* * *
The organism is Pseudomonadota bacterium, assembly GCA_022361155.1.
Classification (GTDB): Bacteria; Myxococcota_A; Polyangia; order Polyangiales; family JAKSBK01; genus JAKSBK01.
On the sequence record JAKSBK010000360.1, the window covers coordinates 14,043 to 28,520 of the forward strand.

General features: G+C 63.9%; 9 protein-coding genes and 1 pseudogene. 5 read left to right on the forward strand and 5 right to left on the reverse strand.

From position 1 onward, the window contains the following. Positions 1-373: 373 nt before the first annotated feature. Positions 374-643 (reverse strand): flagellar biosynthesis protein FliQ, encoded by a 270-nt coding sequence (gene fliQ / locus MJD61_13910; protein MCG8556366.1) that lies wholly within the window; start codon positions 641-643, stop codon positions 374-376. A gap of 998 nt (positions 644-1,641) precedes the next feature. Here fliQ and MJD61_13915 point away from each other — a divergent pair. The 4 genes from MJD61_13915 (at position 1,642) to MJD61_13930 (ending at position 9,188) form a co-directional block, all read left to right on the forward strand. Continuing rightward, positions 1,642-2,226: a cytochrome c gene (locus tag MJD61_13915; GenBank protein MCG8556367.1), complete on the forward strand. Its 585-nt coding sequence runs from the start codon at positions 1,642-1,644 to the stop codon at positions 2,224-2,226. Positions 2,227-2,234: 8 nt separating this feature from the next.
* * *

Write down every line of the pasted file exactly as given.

The organism is Pseudomonadota bacterium, assembly GCA_022361155.1.
Classification (GTDB): Bacteria; Myxococcota_A; Polyangia; order Polyangiales; family JAKSBK01; genus JAKSBK01.
On the sequence record JAKSBK010000360.1, the window covers coordinates 14,043 to 28,520 of the forward strand.

General features: G+C 63.9%; 9 protein-coding genes and 1 pseudogene. 5 read left to right on the forward strand and 5 right to left on the reverse strand.

From position 1 onward, the window contains the following. Positions 1-373: 373 nt before the first annotated feature. Positions 374-643 (reverse strand): flagellar biosynthesis protein FliQ, encoded by a 270-nt coding sequence (gene fliQ / locus MJD61_13910; protein MCG8556366.1) that lies wholly within the window; start codon positions 641-643, stop codon positions 374-376. A gap of 998 nt (positions 644-1,641) precedes the next feature. Here fliQ and MJD61_13915 point away from each other — a divergent pair. The 4 genes from MJD61_13915 (at position 1,642) to MJD61_13930 (ending at position 9,188) form a co-directional block, all read left to right on the forward strand. Continuing rightward, positions 1,642-2,226: a cytochrome c gene (locus tag MJD61_13915; GenBank protein MCG8556367.1), complete on the forward strand. Its 585-nt coding sequence runs from the start codon at positions 1,642-1,644 to the stop codon at positions 2,224-2,226. Positions 2,227-2,234: 8 nt separating this feature from the next.